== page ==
Shahrizat also handed over the instrument ratifying the Convention to Deputy Foreign Minister Datuk Richard Riot Jaem to be sent to the United Nations for further action.

On the withdrawing of Malaysia’ reservations on certain articles in the Convention on the Rights of the Child, Shahrizat said the government would give children the freedom to have their say and the right to form associations and to assemble peacefully.

She said the move was in line with the recognition given to children’s rights as they would be the nation’s future leaders.

Besides that, she added, the government would also fix the minimum age for women to marry and make the marriage registration compulsory, remove prejudices and customs that discriminated against women, and stress on opportunities to be given to women to hold public office.

Shahrizat said when the government agreed to the Convention on the Elimination of All Forms of Discrimination Against Women, it acted by appointing two women as Syariah Court judges recently.

“This is a positive step in raising the status of women in this country by giving them important decision-making positions,” she said.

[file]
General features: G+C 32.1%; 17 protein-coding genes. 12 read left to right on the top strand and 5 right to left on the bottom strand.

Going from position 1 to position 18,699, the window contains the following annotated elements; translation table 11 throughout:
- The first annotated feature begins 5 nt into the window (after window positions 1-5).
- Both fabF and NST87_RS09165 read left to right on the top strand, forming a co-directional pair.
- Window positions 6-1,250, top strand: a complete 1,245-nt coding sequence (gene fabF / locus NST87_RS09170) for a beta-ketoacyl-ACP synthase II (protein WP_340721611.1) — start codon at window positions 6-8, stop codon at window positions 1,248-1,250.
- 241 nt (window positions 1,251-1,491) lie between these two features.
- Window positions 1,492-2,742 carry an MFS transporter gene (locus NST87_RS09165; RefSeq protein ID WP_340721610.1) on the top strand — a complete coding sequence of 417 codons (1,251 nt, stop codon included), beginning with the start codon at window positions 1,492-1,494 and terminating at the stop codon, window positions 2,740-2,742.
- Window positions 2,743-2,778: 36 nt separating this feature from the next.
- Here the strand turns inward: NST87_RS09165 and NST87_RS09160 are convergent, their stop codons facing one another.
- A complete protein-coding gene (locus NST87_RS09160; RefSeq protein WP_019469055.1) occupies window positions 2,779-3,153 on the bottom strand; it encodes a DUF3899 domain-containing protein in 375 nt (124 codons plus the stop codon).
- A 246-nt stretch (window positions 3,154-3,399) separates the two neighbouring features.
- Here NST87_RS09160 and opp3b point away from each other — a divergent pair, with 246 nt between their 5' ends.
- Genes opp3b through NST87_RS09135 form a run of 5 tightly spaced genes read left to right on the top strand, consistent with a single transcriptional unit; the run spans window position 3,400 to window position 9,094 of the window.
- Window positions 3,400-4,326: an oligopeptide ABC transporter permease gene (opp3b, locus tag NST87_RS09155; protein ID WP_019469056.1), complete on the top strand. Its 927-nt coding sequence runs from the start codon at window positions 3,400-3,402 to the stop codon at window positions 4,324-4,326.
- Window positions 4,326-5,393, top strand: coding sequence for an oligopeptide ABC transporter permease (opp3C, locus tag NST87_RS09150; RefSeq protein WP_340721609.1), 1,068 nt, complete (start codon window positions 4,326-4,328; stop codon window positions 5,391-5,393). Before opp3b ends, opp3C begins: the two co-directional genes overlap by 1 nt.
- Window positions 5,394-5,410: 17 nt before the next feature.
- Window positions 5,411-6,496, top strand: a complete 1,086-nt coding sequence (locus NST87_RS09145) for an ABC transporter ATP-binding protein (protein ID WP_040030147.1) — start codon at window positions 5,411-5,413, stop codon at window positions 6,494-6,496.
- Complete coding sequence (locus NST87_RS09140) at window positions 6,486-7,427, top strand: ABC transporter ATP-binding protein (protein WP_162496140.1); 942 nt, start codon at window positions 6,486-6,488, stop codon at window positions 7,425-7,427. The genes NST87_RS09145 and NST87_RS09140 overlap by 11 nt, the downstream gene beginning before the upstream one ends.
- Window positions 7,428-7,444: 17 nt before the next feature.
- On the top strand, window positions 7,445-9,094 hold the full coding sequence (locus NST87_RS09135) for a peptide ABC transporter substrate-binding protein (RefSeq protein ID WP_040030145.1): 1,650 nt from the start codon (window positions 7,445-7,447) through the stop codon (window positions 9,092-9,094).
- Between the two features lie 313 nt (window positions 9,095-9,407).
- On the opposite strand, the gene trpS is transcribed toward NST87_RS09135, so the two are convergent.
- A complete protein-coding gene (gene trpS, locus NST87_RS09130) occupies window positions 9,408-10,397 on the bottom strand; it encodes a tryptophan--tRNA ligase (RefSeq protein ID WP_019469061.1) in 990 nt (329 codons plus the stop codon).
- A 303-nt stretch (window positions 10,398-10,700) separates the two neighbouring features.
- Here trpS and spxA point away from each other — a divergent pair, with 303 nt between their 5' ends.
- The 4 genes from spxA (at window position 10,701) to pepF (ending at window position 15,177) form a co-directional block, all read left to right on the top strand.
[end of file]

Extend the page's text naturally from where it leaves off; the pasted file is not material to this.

AirAsia, Wheelchair Users And Indemnity Form: The Ongoing Saga

With no satisfactory official response forthcoming from AirAsia regarding the policy of imposing indemnity form on wheelchair users after more than two months, I decided to refer my complaint to the Minister of Transport Dato’ Sri Chan Kong Choy and the Minister of Women, Family and Community Development Dato’ Sri Shahrizat Abdul Jalil.

The complaint was sent via email just now and hardcopies will posted to the respective ministers and three other persons in the carbon copy list, namely Senator Prof Datuk Dr. Ismail Md Salleh, Society of Orthopaedically Handicapped Malaysia President Dr. Tiun Ling Ta and Malaysian Spinal Injuries Association President Dr. Rahim bin Noor. I am a member of both organisations. Not long after the email was sent, Ministry of Transport Secretary General Dato’ Haji Zakaria Hj Bahari forwarded the mail to AirAsia CEO Datuk Tony Fernandes asking him to take action accordingly.